Donnerstag, 21.10.2021 18:53 Uhr

Contemporary architecture: Interview with Pierluigi Piu

Verantwortlicher Autor: Paola Testoni Milan, 25.01.2021, 17:48 Uhr
Presse-Ressort von: Paola Testoni de Beaufort Bericht 21400x gelesen
Exteriors of villa
Exteriors of villa  Bild: Dietrich Steinmetz (Photocredits)

Milan [ENA] Pierluigi Piu has a special gift: the ability to convey the evocative culture of the place in his contemporary architectural projects. Born in Cagliari (Italy) in 1954, the multi-award-winning architect studied at the Faculty of Architecture in Florence.

Often is regarded as one of the protagonists of this architectural wave of storytellers. From splendid villas in Sardinia to restaurants in the centre of London, Piu never misses a beat in describing a place and a physical presence with skilful accents and details. This is also demonstrated by this latest project for a villa on the southern coast of Sardinia, designed with the intention of intimately linking it to its geographical and cultural context.

Pierluigi Piu

To do so, Piu adopts a sober and contemporary language, but one that is unmistakably Mediterranean, with references to the wonderful traditional craftsmanship of the island. Far from wanting to evoke Sardinia through conventional images, the architect finds his inspiration in the reproduction of some textures of traditional local weaving (typical ancient or contemporary fabrics and carpets), patterns of some characteristic goldsmith's products (gold filigree), embroidery and basket weaving, transposing them into stone or ceramic finishing techniques and coverings. We take the opportunity of the launch of this last project to meet the architect and talk together about these themes.

Dietrich Steinmetz (Photocredits)
Pierluigi Piu (Photocredits)
Pierluigi Piu (Photocredits)


European News Agency: Except for your relevant history as a multi-award-winning architect (IN/ARCHITETTURA 2020 Award, BUILD Award for Excellence in Architectural Design 2020, TAO Design Talent Award 2018, just to mention the most recent), you are famous for making architecture that is perfectly integrated into the territory. What elements do you start from to create a project?

Pierluigi Piu: The link with the territory is not, in fact, my only key to interpreting the project themes that are proposed to me, but it is true that I frequently come across cases in which the accentuation of this intimate connection seems almost to be required by the very context in which I find myself intervening. When this happens I try to extrapolate from it its essential connotative elements, which, consciously or unconsciously, remain imprinted in the memory, not only visual, of those who live there or visit it.

I try to transpose them into design elements that are then recognised –subliminally only, in most cases - by the observer, thus giving rise to mental associations that favour the perception of belonging to the local environment or to that which, for different reasons, one wishes to evoke. It is, if you like, the same old mechanism of the genius loci.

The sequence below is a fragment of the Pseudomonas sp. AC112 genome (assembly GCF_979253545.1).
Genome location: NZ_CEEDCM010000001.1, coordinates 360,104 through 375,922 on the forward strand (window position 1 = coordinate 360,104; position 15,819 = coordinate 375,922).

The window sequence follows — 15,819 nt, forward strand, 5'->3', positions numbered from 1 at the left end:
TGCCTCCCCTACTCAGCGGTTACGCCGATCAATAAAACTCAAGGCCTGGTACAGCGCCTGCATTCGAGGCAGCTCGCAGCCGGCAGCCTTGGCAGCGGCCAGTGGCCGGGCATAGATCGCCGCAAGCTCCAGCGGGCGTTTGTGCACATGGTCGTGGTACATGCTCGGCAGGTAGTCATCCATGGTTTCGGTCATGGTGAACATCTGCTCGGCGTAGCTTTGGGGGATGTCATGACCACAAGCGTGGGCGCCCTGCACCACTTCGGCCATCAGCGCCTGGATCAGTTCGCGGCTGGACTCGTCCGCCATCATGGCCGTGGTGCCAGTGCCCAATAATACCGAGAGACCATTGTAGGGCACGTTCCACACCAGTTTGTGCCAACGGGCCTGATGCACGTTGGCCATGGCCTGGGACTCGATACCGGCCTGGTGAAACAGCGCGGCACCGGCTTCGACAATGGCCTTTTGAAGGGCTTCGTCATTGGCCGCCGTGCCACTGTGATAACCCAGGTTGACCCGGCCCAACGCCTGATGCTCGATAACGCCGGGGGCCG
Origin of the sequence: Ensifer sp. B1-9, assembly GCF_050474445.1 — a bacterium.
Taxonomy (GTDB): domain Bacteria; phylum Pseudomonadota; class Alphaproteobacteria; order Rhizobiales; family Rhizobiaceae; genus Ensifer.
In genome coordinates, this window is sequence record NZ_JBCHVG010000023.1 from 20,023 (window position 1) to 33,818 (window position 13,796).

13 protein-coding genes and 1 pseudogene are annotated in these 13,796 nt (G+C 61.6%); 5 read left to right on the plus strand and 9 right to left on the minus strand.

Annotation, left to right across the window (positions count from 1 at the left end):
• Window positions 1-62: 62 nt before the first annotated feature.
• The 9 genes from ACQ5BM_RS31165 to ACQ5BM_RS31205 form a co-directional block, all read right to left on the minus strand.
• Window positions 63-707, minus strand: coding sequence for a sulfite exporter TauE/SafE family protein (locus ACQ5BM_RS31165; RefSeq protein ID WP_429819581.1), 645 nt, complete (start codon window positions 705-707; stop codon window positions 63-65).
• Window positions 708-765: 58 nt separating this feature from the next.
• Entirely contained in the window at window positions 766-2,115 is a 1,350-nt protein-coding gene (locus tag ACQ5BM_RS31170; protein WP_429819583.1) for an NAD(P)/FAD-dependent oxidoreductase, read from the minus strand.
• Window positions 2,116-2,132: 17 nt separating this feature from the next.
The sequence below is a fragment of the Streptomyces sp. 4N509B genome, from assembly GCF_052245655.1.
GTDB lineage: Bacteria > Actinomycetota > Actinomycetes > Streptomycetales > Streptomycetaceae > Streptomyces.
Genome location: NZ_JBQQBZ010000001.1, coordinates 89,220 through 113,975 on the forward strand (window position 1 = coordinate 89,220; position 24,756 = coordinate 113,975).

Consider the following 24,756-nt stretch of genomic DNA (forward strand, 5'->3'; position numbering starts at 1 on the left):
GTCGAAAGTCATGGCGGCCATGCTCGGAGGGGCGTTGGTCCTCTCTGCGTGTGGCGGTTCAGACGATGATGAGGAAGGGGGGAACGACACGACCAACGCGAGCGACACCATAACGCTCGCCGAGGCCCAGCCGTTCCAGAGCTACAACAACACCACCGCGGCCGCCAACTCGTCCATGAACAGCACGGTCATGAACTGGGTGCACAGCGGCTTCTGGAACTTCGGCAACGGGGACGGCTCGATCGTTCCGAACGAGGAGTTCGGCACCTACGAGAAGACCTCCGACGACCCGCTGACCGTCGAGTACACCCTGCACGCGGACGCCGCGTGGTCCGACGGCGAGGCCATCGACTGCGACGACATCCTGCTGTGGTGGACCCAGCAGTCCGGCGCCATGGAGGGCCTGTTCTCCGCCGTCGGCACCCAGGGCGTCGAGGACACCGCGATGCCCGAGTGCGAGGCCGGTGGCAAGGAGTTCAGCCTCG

E.N.A.: In the creative process, how important is the territory in which the project will be realised and how important is the relationship of the architect with the client and the end user?

P.P.: As already mentioned, the territory is not necessarily an element to be taken into account at this stage, but in some cases it can be just as important as the relationship between architect and client. However, it is important, if not decisive, that the latter recognises himself or herself in the choices made by the designer.

E.N.A.: When looking at this wonderful project the first thing that comes to mind is this: although it is a building that is very different from the nature that surrounds it, it feels perfectly integrated into its surroundings. How is this perfect result achieved?

P.P.: This happens when the mechanism I have described above is effectively put into action. Of course, it is also necessary for the observer to have a more or less thorough knowledge of the culture and iconography that corresponds to that territory, so that the recognition device can be activated.

Pierluigi Piu (Photocredits)
Confinivisivi (Photocredits)
Pierluigi Piu (Photocredits)

E.N.A.: There are many references to Sardinian culture and history in this project. What is the creative process that leads to transforming these elements into architectural details?

P.P.: It is a process of transposition, through which iconographic elements layered in the collective memory - and associated by it with to a specific geographical and cultural context - are translated into as many elements and details of the project, taking care not to fall into trite folklore. These elements and details, scattered with balance along the observer's path, constitute the parts of a story that evokes, without slavishly reproducing it, the image of the place to which it refers.

Thus, here, the patterns of traditional weaving, rather than the interweaving of popular basketry, the virtuosity of typical goldsmithing or, again, the volcanic stone that characterises the eastern coasts of Sardinia, are translated into as many surface textures or other details that, without reproducing the original model tout court, contribute to defining the identity of the project "by references".

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